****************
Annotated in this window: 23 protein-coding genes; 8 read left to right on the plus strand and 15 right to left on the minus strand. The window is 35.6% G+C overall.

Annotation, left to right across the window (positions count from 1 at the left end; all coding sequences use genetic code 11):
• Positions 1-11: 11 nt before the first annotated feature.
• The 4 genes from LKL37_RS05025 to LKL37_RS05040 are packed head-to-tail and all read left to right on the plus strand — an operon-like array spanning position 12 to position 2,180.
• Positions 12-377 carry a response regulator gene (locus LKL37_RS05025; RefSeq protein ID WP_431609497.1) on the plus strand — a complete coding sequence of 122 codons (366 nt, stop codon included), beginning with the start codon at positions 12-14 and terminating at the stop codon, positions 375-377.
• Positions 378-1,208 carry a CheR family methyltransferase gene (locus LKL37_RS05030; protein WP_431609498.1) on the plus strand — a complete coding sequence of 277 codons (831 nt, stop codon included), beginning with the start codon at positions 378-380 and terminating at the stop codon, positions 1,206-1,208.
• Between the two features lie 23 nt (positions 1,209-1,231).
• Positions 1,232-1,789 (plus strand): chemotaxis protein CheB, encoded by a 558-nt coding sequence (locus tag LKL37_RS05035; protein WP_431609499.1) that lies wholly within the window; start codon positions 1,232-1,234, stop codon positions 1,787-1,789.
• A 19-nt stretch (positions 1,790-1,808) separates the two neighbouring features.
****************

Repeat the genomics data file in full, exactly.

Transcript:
Annotated in this window: 23 protein-coding genes; 8 read left to right on the plus strand and 15 right to left on the minus strand. The window is 35.6% G+C overall.

Annotation, left to right across the window (positions count from 1 at the left end; all coding sequences use genetic code 11):
• Positions 1-11: 11 nt before the first annotated feature.
• The 4 genes from LKL37_RS05025 to LKL37_RS05040 are packed head-to-tail and all read left to right on the plus strand — an operon-like array spanning position 12 to position 2,180.
• Positions 12-377 carry a response regulator gene (locus LKL37_RS05025; RefSeq protein ID WP_431609497.1) on the plus strand — a complete coding sequence of 122 codons (366 nt, stop codon included), beginning with the start codon at positions 12-14 and terminating at the stop codon, positions 375-377.
• Positions 378-1,208 carry a CheR family methyltransferase gene (locus LKL37_RS05030; protein WP_431609498.1) on the plus strand — a complete coding sequence of 277 codons (831 nt, stop codon included), beginning with the start codon at positions 378-380 and terminating at the stop codon, positions 1,206-1,208.
• Between the two features lie 23 nt (positions 1,209-1,231).
• Positions 1,232-1,789 (plus strand): chemotaxis protein CheB, encoded by a 558-nt coding sequence (locus tag LKL37_RS05035; protein WP_431609499.1) that lies wholly within the window; start codon positions 1,232-1,234, stop codon positions 1,787-1,789.
• A 19-nt stretch (positions 1,790-1,808) separates the two neighbouring features.